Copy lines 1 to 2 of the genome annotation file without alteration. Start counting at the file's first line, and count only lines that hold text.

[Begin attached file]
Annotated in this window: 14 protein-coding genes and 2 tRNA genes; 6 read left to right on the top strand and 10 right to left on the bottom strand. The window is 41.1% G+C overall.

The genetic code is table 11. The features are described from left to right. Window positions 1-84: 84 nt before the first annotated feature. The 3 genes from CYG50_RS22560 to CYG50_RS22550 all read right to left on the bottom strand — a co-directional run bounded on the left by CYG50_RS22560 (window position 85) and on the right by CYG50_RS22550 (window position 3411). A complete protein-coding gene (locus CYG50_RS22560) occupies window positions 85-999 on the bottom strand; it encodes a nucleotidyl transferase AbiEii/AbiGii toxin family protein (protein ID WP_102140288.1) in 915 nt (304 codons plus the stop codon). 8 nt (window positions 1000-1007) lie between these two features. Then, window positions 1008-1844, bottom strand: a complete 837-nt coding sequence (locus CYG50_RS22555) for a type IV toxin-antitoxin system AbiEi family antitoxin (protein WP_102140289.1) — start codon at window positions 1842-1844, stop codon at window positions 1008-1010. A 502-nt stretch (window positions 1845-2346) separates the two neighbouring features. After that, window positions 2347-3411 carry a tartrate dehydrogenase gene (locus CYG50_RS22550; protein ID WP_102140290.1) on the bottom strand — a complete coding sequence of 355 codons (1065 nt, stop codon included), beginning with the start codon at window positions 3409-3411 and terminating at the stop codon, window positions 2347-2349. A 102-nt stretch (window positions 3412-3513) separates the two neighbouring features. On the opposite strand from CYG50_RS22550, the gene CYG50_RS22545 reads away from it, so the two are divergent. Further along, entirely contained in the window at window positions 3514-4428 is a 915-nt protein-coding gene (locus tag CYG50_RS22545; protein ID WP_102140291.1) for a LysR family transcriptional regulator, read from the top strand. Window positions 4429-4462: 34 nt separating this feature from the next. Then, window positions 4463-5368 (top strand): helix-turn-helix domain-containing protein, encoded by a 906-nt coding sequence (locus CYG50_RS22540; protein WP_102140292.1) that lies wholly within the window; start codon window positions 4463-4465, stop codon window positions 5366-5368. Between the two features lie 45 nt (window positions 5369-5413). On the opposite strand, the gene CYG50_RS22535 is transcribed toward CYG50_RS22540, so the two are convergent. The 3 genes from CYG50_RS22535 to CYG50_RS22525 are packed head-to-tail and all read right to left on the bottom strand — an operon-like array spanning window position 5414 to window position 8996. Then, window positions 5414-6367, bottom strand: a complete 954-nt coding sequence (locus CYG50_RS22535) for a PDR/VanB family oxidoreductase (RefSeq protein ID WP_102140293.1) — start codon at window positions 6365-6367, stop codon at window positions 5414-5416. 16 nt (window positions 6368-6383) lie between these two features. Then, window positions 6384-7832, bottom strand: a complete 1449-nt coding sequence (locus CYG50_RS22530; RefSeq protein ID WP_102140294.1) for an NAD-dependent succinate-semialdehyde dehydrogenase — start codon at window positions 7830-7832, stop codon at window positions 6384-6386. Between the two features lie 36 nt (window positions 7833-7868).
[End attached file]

Annotated in this window: 14 protein-coding genes and 2 tRNA genes; 6 read left to right on the top strand and 10 right to left on the bottom strand. The window is 41.1% G+C overall.

The genetic code is table 11. The features are described from left to right. Window positions 1-84: 84 nt before the first annotated feature. The 3 genes from CYG50_RS22560 to CYG50_RS22550 all read right to left on the bottom strand — a co-directional run bounded on the left by CYG50_RS22560 (window position 85) and on the right by CYG50_RS22550 (window position 3411). A complete protein-coding gene (locus CYG50_RS22560) occupies window positions 85-999 on the bottom strand; it encodes a nucleotidyl transferase AbiEii/AbiGii toxin family protein (protein ID WP_102140288.1) in 915 nt (304 codons plus the stop codon). 8 nt (window positions 1000-1007) lie between these two features. Then, window positions 1008-1844, bottom strand: a complete 837-nt coding sequence (locus CYG50_RS22555) for a type IV toxin-antitoxin system AbiEi family antitoxin (protein WP_102140289.1) — start codon at window positions 1842-1844, stop codon at window positions 1008-1010. A 502-nt stretch (window positions 1845-2346) separates the two neighbouring features. After that, window positions 2347-3411 carry a tartrate dehydrogenase gene (locus CYG50_RS22550; protein ID WP_102140290.1) on the bottom strand — a complete coding sequence of 355 codons (1065 nt, stop codon included), beginning with the start codon at window positions 3409-3411 and terminating at the stop codon, window positions 2347-2349. A 102-nt stretch (window positions 3412-3513) separates the two neighbouring features. On the opposite strand from CYG50_RS22550, the gene CYG50_RS22545 reads away from it, so the two are divergent. Further along, entirely contained in the window at window positions 3514-4428 is a 915-nt protein-coding gene (locus tag CYG50_RS22545; protein ID WP_102140291.1) for a LysR family transcriptional regulator, read from the top strand. Window positions 4429-4462: 34 nt separating this feature from the next. Then, window positions 4463-5368 (top strand): helix-turn-helix domain-containing protein, encoded by a 906-nt coding sequence (locus CYG50_RS22540; protein WP_102140292.1) that lies wholly within the window; start codon window positions 4463-4465, stop codon window positions 5366-5368. Between the two features lie 45 nt (window positions 5369-5413). On the opposite strand, the gene CYG50_RS22535 is transcribed toward CYG50_RS22540, so the two are convergent. The 3 genes from CYG50_RS22535 to CYG50_RS22525 are packed head-to-tail and all read right to left on the bottom strand — an operon-like array spanning window position 5414 to window position 8996. Then, window positions 5414-6367, bottom strand: a complete 954-nt coding sequence (locus CYG50_RS22535) for a PDR/VanB family oxidoreductase (RefSeq protein ID WP_102140293.1) — start codon at window positions 6365-6367, stop codon at window positions 5414-5416. 16 nt (window positions 6368-6383) lie between these two features. Then, window positions 6384-7832, bottom strand: a complete 1449-nt coding sequence (locus CYG50_RS22530; RefSeq protein ID WP_102140294.1) for an NAD-dependent succinate-semialdehyde dehydrogenase — start codon at window positions 7830-7832, stop codon at window positions 6384-6386. Between the two features lie 36 nt (window positions 7833-7868).